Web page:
It was, to put it mildly, quite bad news for trilobites which had only been around for a trifling 10 million years at that stage. Otherwise life at that time was sponges, fungi, algae, and on land, attractive sounding things like microbial mats. (I suspect a Cambrian-era-Greenpeace would have struggled to find cuddly photogenic targets. Oops, no cameras either.)

 

510m years ago that Kalkarindji volcano erupted.  The dashed line indicates the borders of the Kalkarindji “large igneous province.” Image: Fred Jourdan/ Curtin University Department of Applied Geology

I love the grand big-picture in all its imponderable vastness and power. I’m not so enthused on their climate analysis. I half wonder – half marvel at whether we can really figure out what happened that long ago.

The poor researchers are burdened with the culture of bad climate models. You can feel their struggle: volcanic dust causes cooling, but CO2 causes warming.  Which wins? Do we get the ultimate volcanic winter or will that be global warming? Answer, apparently “both”:

“The study states it would result in “rapid climate changes and climate oscillations.”

Translation, Jourdan said: “Game over.”

“It was a yo-yo effect,” Jourdan says. “You had a long-term warming with the greenhouse gasses, but also a back-and-forth between warming and a cooling.”” — Washington Post

I wonder what resolution they get on that climate yo-yo 510,000,000 years ago. Were those annual, decadal, or centennial swings?

Their climate speculation aside, I found the rest of the paper intriguing. It was first released at the end of May.

—————————————————–

Australia’s deadly eruptions were reason for the first mass extinction

[Curtin University, May 30th 2014]

A Curtin University researcher has shown that ancient volcanic eruptions in Australia 510 million years ago significantly affected the climate, causing the first known mass extinction in the history of complex life.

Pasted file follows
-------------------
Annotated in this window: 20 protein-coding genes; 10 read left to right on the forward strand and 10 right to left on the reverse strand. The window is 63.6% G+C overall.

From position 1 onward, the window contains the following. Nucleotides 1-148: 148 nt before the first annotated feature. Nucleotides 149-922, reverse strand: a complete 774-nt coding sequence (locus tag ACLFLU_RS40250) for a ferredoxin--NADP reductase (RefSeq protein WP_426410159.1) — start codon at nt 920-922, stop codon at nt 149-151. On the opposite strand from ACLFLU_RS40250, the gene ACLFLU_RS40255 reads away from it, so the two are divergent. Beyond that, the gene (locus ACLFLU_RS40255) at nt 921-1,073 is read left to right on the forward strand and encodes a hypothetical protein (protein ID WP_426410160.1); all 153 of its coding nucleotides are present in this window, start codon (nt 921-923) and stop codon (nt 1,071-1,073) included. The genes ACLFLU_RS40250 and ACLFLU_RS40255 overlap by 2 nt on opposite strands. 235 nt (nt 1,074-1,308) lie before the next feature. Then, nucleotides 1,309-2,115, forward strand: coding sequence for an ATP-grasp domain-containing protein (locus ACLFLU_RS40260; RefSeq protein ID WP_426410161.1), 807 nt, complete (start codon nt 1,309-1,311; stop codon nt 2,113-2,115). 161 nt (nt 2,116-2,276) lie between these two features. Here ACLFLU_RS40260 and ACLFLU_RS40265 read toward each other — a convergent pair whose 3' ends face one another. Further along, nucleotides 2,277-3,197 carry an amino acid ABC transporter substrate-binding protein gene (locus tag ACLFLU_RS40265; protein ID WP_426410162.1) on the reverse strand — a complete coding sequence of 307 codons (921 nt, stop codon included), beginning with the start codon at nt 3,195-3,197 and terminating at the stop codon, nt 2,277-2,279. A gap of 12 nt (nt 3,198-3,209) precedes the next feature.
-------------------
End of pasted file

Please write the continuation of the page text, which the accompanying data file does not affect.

Keep reading  →

VN:F [1.9.22_1171]
Rating: 8.6/10 (39 votes cast)

Gina McCarthy, EPA: carbon reduction is not about pollution – it’s about money

I don’t think Gina McCarthy had thought this through. McCarthy to the Senate Environment and Public Works Committee:

“And the great thing about this proposal is it really is an investment opportunity. This is not about pollution control. It’s about increased efficiency at our plants…It’s about investments in renewables and clean energy. It’s about investments in people’s ability to lower their electricity bills by getting good, clean, efficient appliances, homes, rental units,”
“This is an investment strategy that will really not just reduce carbon pollution but will position the United States to continue to grow economically in every state, based on their own design,” McCarthy added.

She is discussing something called the Clean Power Plan. Mark this day. She goes on to find the perpetual motion machine of economics:

Sir, what I know about this rule is that I know it will leave the United States in 2030 with a more efficient and cleaner energy supply system — and more jobs in clean energy, which are the jobs of the future,” McCarthy responded.

The EPA doesn’t just have a landline to God. They are God. They can use less energy to generate more wealth, more employment, and global peace.

Keep reading  →

VN:F [1.9.22_1171]
Rating: 9.1/10 (96 votes cast)

Weekend Unthreaded

A place for roving thoughts …

VN:F [1.9.22_1171]
Rating: 7.4/10 (23 votes cast)

Half the world is immune to “expert consensus” they don’t think scientists know what they are talking about

The headline here is that nearly half the population don’t think climate scientists know what they are talking about. Effectively thse people are immune to the 97% consensus figure. Who cares if most “experts” agree, if the blind are leading the blind?  The most skeptical of environmental scientists were the people of China, Japan, and Germany. Two thirds of Swedes, on the other hand, still trust environmental scientists.

Ipsos Mori  conducted this massive survey. Though, like many international multi-lingual endevours, there are confounding conflicts in the answers. All up, 16,000 online adults based in 20 countries were asked some interesting questions, and sometimes their answers made sense, but unfortunately we just can’t be sure when. In China 75% of respondents think scientists don’t know what they are talking about; 51% think that current climate change is natural, but 93% think it is also largely man-made. So 42% think that it’s our fault but it’s also natural. I suspect there is a language barrier. The Chinese were simultaneously the most paranoid cynics and the most dutiful recyclers. They were the third most skeptical nation while being the single most fervent believers and both simultaneously. Perhaps someone who knows more about China than I do can explain that contradiction?